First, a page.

Rollover buttons - Button graphics that change when you move the mouse over them.


RTF File (Rich Text Format File) - An alternative format to the DOC file type supported by Microsoft Word. RTF files are ASCII text files and include embedded formatting commands. RTF files do not contain macros and cannot be infected with a macro virus. This makes RTF files a good document format for communicating with others via e-mail. However, some macro viruses attempt to intercept saving a file as an RTF file and instead save it as a DOC file with an RTF extension. Users can catch this trick by first reading the file in a simple text editor like Notepad. DOC files will be nearly unreadable, while RTF files will be readable. This file type has the extension RTF. See Also DOC File


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Scanner - A virus detection program that searches for viruses. See Also: Anti-virus Software, On-demand Scanner, On-Access Scanner


Search Engines - Internet sites that maintain an index of the pages making up the world wide web / internet. Their databases can be searched for the address of a specific website.


Sector Viruses - See: Boot Sector Infector, Master Boot Sector Virus


Self-encrypting Virus - Self-encrypting viruses attempt to conceal themselves from anti-virus programs. Most anti-virus programs attempt to find viruses by looking for certain patterns of code (known as virus signatures) that are unique to each virus. Self-encrypting viruses encrypt these text strings differently with each infection to avoid detection. See Self-garbling Virus, Encrypted Virus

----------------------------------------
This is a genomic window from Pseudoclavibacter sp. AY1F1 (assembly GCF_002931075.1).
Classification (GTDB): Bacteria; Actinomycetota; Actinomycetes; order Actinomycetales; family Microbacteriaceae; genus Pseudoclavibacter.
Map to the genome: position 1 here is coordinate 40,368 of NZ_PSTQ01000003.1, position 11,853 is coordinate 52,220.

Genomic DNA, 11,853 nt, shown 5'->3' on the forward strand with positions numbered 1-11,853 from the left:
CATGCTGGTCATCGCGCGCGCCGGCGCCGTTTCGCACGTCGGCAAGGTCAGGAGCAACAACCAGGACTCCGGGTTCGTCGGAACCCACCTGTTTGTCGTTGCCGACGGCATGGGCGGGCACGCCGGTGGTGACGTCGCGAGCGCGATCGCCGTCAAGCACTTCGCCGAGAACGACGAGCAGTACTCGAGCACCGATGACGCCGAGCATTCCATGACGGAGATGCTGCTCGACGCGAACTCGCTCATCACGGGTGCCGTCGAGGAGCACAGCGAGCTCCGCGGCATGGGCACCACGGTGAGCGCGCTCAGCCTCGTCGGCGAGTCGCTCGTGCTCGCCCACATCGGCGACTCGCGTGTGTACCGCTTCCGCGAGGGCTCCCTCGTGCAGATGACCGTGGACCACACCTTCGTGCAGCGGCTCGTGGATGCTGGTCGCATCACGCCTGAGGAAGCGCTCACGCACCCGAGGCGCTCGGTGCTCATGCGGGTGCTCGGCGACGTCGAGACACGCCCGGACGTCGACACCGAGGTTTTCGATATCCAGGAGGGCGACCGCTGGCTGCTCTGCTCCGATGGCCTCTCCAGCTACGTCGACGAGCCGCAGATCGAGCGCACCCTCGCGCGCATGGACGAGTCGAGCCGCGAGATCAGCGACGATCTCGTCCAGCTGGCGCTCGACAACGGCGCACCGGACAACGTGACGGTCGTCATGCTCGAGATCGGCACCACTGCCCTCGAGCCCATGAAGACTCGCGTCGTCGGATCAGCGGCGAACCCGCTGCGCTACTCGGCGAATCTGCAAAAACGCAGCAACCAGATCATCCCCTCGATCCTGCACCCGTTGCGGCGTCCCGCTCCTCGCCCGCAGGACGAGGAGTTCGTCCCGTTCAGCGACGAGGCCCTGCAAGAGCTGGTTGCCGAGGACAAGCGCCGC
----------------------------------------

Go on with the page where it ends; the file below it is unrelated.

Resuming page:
Self-extracting Files - A self-extracting file decompresses part of itself into one or more parts when executed. Software authors and others often use this file type to transmit files and software via the Internet since the compressed files conserve disk space and reduce download time. Some anti-virus products may not search self-extracting file components. To scan these components, you must first extract the files and then scan them.


Self-garbling Viruses - A self-garbling virus attempts to hide from anti-virus software by garbling its own code. When these viruses spread, they change the way their code is encoded so anti-virus software cannot find them. A small portion of the virus code decodes the garbled code when activated. See Also: Self-encrypting Virus, Polymorphic Virus


Shared Drive - A disk drive available to other computers on the network. Shared drives use the Universal Naming Convention to differentiate themselves from other drives. See Also: Mapped Drives, UNC


Shareware - Software distributed for evaluation without cost, but that requires payment to the author for full rights. If, after trying the software, you do not intend to use it, you simply delete it. Using unregistered shareware beyond the evaluation period is pirating.


Shockwave - Interactive content that is embedded into web pages. They allow animations to play when visitors have the Shockwave player plug-in. Another product of the Macromedia company.


Signature - A search pattern, often a simple string of characters or bytes, expected to be found in every instance of a particular virus. Usually, different viruses have different signatures. Anti-virus scanners use signatures to locate specific viruses. Also: Virus Signatures


Site Architecture - Your site design, that optimizes the content for effective uses by your visitors.


Slow Infector - Slow infectors are active in memory and only infect new or modified files. See Also: Fast Infector


SMTP (Simple Mail Transport Protocol) - The Internet e-mail delivery format for transmitting e-mail messages between servers.